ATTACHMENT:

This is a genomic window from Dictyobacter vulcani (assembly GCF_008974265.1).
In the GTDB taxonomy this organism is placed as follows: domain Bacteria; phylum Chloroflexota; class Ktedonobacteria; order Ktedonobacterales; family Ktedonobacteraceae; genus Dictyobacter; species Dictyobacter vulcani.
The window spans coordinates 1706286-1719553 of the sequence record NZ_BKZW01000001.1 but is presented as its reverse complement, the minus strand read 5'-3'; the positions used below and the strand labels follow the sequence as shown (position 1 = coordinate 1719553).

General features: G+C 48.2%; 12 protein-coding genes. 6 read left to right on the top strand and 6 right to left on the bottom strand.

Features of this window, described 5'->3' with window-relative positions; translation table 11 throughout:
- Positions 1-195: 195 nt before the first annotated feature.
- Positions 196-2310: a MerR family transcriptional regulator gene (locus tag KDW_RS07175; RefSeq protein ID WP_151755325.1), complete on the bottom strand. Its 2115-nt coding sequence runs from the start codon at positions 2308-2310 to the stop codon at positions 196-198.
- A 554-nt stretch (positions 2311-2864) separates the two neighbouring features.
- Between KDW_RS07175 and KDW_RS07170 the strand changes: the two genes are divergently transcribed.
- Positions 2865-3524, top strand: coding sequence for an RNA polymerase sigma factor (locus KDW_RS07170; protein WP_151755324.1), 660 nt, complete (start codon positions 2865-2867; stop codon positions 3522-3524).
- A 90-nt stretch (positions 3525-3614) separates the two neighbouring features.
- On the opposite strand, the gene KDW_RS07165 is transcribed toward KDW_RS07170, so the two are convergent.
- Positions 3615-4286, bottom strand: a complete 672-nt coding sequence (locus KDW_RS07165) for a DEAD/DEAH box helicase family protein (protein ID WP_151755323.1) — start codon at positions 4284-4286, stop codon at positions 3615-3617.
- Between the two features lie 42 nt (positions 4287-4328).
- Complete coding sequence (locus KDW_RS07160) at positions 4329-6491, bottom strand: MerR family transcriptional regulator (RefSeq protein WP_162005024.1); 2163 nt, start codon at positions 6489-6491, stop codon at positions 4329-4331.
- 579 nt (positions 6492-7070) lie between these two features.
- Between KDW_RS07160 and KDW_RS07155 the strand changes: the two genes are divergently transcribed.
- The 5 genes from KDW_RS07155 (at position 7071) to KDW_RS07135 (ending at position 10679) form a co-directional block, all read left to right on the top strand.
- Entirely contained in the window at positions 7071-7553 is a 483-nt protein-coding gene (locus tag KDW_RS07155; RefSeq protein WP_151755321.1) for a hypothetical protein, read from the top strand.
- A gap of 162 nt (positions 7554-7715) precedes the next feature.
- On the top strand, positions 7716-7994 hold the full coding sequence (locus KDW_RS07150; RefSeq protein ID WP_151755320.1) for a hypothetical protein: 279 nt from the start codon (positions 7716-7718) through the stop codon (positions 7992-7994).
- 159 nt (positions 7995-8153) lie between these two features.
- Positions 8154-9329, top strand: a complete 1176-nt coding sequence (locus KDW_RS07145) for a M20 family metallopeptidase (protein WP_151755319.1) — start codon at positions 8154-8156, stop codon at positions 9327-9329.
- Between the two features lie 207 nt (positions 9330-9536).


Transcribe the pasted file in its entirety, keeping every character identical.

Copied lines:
This is a genomic window from Dictyobacter vulcani (assembly GCF_008974265.1).
In the GTDB taxonomy this organism is placed as follows: domain Bacteria; phylum Chloroflexota; class Ktedonobacteria; order Ktedonobacterales; family Ktedonobacteraceae; genus Dictyobacter; species Dictyobacter vulcani.
The window spans coordinates 1706286-1719553 of the sequence record NZ_BKZW01000001.1 but is presented as its reverse complement, the minus strand read 5'-3'; the positions used below and the strand labels follow the sequence as shown (position 1 = coordinate 1719553).

General features: G+C 48.2%; 12 protein-coding genes. 6 read left to right on the top strand and 6 right to left on the bottom strand.

Features of this window, described 5'->3' with window-relative positions; translation table 11 throughout:
- Positions 1-195: 195 nt before the first annotated feature.
- Positions 196-2310: a MerR family transcriptional regulator gene (locus tag KDW_RS07175; RefSeq protein ID WP_151755325.1), complete on the bottom strand. Its 2115-nt coding sequence runs from the start codon at positions 2308-2310 to the stop codon at positions 196-198.
- A 554-nt stretch (positions 2311-2864) separates the two neighbouring features.
- Between KDW_RS07175 and KDW_RS07170 the strand changes: the two genes are divergently transcribed.
- Positions 2865-3524, top strand: coding sequence for an RNA polymerase sigma factor (locus KDW_RS07170; protein WP_151755324.1), 660 nt, complete (start codon positions 2865-2867; stop codon positions 3522-3524).
- A 90-nt stretch (positions 3525-3614) separates the two neighbouring features.
- On the opposite strand, the gene KDW_RS07165 is transcribed toward KDW_RS07170, so the two are convergent.
- Positions 3615-4286, bottom strand: a complete 672-nt coding sequence (locus KDW_RS07165) for a DEAD/DEAH box helicase family protein (protein ID WP_151755323.1) — start codon at positions 4284-4286, stop codon at positions 3615-3617.
- Between the two features lie 42 nt (positions 4287-4328).
- Complete coding sequence (locus KDW_RS07160) at positions 4329-6491, bottom strand: MerR family transcriptional regulator (RefSeq protein WP_162005024.1); 2163 nt, start codon at positions 6489-6491, stop codon at positions 4329-4331.
- 579 nt (positions 6492-7070) lie between these two features.
- Between KDW_RS07160 and KDW_RS07155 the strand changes: the two genes are divergently transcribed.
- The 5 genes from KDW_RS07155 (at position 7071) to KDW_RS07135 (ending at position 10679) form a co-directional block, all read left to right on the top strand.
- Entirely contained in the window at positions 7071-7553 is a 483-nt protein-coding gene (locus tag KDW_RS07155; RefSeq protein WP_151755321.1) for a hypothetical protein, read from the top strand.
- A gap of 162 nt (positions 7554-7715) precedes the next feature.
- On the top strand, positions 7716-7994 hold the full coding sequence (locus KDW_RS07150; RefSeq protein ID WP_151755320.1) for a hypothetical protein: 279 nt from the start codon (positions 7716-7718) through the stop codon (positions 7992-7994).
- 159 nt (positions 7995-8153) lie between these two features.
- Positions 8154-9329, top strand: a complete 1176-nt coding sequence (locus KDW_RS07145) for a M20 family metallopeptidase (protein WP_151755319.1) — start codon at positions 8154-8156, stop codon at positions 9327-9329.
- Between the two features lie 207 nt (positions 9330-9536).